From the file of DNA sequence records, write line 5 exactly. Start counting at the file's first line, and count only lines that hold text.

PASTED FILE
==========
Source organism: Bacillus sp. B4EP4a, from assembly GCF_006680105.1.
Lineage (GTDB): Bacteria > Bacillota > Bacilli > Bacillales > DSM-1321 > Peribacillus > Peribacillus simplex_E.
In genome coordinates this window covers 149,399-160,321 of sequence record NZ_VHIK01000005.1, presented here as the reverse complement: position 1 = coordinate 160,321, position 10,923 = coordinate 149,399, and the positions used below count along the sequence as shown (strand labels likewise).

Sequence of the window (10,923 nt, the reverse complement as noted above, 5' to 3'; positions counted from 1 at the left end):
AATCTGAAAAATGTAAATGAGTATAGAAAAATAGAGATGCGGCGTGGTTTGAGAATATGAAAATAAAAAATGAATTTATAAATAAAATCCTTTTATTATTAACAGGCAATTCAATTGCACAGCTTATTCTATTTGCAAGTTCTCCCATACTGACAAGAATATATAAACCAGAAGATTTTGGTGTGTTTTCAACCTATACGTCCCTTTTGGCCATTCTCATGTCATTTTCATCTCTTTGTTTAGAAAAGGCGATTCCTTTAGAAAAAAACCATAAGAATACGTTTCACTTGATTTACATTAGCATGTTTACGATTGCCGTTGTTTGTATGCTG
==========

AATCTGAAAAATGTAAATGAGTATAGAAAAATAGAGATGCGGCGTGGTTTGAGAATATGAAAATAAAAAATGAATTTATAAATAAAATCCTTTTATTATTAACAGGCAATTCAATTGCACAGCTTATTCTATTTGCAAGTTCTCCCATACTGACAAGAATATATAAACCAGAAGATTTTGGTGTGTTTTCAACCTATACGTCCCTTTTGGCCATTCTCATGTCATTTTCATCTCTTTGTTTAGAAAAGGCGATTCCTTTAGAAAAAAACCATAAGAATACGTTTCACTTGATTTACATTAGCATGTTTACGATTGCCGTTGTTTGTATGCTG